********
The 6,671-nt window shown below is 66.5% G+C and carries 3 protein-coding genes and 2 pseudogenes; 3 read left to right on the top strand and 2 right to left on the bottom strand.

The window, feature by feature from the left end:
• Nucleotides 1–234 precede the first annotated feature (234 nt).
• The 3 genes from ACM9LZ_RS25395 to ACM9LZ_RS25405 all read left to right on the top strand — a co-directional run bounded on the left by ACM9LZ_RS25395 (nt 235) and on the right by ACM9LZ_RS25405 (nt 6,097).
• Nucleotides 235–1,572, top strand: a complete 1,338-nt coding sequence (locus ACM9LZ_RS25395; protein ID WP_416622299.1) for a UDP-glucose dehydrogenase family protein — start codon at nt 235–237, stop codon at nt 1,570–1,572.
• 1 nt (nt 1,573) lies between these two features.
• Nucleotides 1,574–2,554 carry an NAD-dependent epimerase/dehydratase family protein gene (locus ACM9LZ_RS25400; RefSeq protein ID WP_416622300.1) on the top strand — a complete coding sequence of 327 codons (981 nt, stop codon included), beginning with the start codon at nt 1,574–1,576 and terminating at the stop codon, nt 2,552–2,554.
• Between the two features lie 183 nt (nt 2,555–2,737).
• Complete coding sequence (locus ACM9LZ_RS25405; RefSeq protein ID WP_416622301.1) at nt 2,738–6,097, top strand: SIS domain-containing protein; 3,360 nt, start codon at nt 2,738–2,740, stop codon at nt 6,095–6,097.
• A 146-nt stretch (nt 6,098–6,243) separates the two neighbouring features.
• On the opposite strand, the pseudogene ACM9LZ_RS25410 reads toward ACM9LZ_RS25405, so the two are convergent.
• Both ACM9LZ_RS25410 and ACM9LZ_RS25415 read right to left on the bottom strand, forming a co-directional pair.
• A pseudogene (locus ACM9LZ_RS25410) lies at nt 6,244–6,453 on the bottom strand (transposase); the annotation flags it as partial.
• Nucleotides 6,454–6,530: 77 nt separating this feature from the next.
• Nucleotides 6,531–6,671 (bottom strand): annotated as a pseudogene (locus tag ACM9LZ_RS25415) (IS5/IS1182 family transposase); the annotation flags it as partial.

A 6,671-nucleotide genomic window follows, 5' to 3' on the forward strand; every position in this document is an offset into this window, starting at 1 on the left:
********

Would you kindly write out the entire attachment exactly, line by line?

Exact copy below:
The 6,671-nt window shown below is 66.5% G+C and carries 3 protein-coding genes and 2 pseudogenes; 3 read left to right on the top strand and 2 right to left on the bottom strand.

The window, feature by feature from the left end:
• Nucleotides 1–234 precede the first annotated feature (234 nt).
• The 3 genes from ACM9LZ_RS25395 to ACM9LZ_RS25405 all read left to right on the top strand — a co-directional run bounded on the left by ACM9LZ_RS25395 (nt 235) and on the right by ACM9LZ_RS25405 (nt 6,097).
• Nucleotides 235–1,572, top strand: a complete 1,338-nt coding sequence (locus ACM9LZ_RS25395; protein ID WP_416622299.1) for a UDP-glucose dehydrogenase family protein — start codon at nt 235–237, stop codon at nt 1,570–1,572.
• 1 nt (nt 1,573) lies between these two features.
• Nucleotides 1,574–2,554 carry an NAD-dependent epimerase/dehydratase family protein gene (locus ACM9LZ_RS25400; RefSeq protein ID WP_416622300.1) on the top strand — a complete coding sequence of 327 codons (981 nt, stop codon included), beginning with the start codon at nt 1,574–1,576 and terminating at the stop codon, nt 2,552–2,554.
• Between the two features lie 183 nt (nt 2,555–2,737).
• Complete coding sequence (locus ACM9LZ_RS25405; RefSeq protein ID WP_416622301.1) at nt 2,738–6,097, top strand: SIS domain-containing protein; 3,360 nt, start codon at nt 2,738–2,740, stop codon at nt 6,095–6,097.
• A 146-nt stretch (nt 6,098–6,243) separates the two neighbouring features.
• On the opposite strand, the pseudogene ACM9LZ_RS25410 reads toward ACM9LZ_RS25405, so the two are convergent.
• Both ACM9LZ_RS25410 and ACM9LZ_RS25415 read right to left on the bottom strand, forming a co-directional pair.
• A pseudogene (locus ACM9LZ_RS25410) lies at nt 6,244–6,453 on the bottom strand (transposase); the annotation flags it as partial.
• Nucleotides 6,454–6,530: 77 nt separating this feature from the next.
• Nucleotides 6,531–6,671 (bottom strand): annotated as a pseudogene (locus tag ACM9LZ_RS25415) (IS5/IS1182 family transposase); the annotation flags it as partial.

A 6,671-nucleotide genomic window follows, 5' to 3' on the forward strand; every position in this document is an offset into this window, starting at 1 on the left: